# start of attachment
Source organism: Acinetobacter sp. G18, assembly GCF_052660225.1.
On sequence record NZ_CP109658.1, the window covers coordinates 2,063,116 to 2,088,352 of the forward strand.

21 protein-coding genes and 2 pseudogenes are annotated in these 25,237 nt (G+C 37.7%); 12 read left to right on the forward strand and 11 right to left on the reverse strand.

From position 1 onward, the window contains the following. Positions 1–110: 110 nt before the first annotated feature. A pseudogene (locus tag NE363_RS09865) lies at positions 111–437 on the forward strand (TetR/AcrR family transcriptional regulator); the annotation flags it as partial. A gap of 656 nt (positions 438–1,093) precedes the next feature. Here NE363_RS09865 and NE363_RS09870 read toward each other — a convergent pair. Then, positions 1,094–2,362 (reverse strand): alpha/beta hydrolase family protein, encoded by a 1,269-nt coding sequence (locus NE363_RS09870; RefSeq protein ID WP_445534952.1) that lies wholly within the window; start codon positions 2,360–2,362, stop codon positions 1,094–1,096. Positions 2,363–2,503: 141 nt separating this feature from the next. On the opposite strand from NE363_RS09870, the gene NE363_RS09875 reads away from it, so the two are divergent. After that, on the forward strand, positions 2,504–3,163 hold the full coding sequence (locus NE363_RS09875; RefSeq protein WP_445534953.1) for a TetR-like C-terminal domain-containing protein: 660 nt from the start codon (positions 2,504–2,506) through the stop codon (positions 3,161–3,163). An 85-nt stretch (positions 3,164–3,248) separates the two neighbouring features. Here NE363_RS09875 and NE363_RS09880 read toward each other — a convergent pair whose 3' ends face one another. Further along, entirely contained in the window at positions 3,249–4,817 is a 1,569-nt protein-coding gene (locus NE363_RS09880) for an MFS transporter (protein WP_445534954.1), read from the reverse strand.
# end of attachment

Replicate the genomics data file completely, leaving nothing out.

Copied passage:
Source organism: Acinetobacter sp. G18, assembly GCF_052660225.1.
On sequence record NZ_CP109658.1, the window covers coordinates 2,063,116 to 2,088,352 of the forward strand.

21 protein-coding genes and 2 pseudogenes are annotated in these 25,237 nt (G+C 37.7%); 12 read left to right on the forward strand and 11 right to left on the reverse strand.

From position 1 onward, the window contains the following. Positions 1–110: 110 nt before the first annotated feature. A pseudogene (locus tag NE363_RS09865) lies at positions 111–437 on the forward strand (TetR/AcrR family transcriptional regulator); the annotation flags it as partial. A gap of 656 nt (positions 438–1,093) precedes the next feature. Here NE363_RS09865 and NE363_RS09870 read toward each other — a convergent pair. Then, positions 1,094–2,362 (reverse strand): alpha/beta hydrolase family protein, encoded by a 1,269-nt coding sequence (locus NE363_RS09870; RefSeq protein ID WP_445534952.1) that lies wholly within the window; start codon positions 2,360–2,362, stop codon positions 1,094–1,096. Positions 2,363–2,503: 141 nt separating this feature from the next. On the opposite strand from NE363_RS09870, the gene NE363_RS09875 reads away from it, so the two are divergent. After that, on the forward strand, positions 2,504–3,163 hold the full coding sequence (locus NE363_RS09875; RefSeq protein WP_445534953.1) for a TetR-like C-terminal domain-containing protein: 660 nt from the start codon (positions 2,504–2,506) through the stop codon (positions 3,161–3,163). An 85-nt stretch (positions 3,164–3,248) separates the two neighbouring features. Here NE363_RS09875 and NE363_RS09880 read toward each other — a convergent pair whose 3' ends face one another. Further along, entirely contained in the window at positions 3,249–4,817 is a 1,569-nt protein-coding gene (locus NE363_RS09880) for an MFS transporter (protein WP_445534954.1), read from the reverse strand.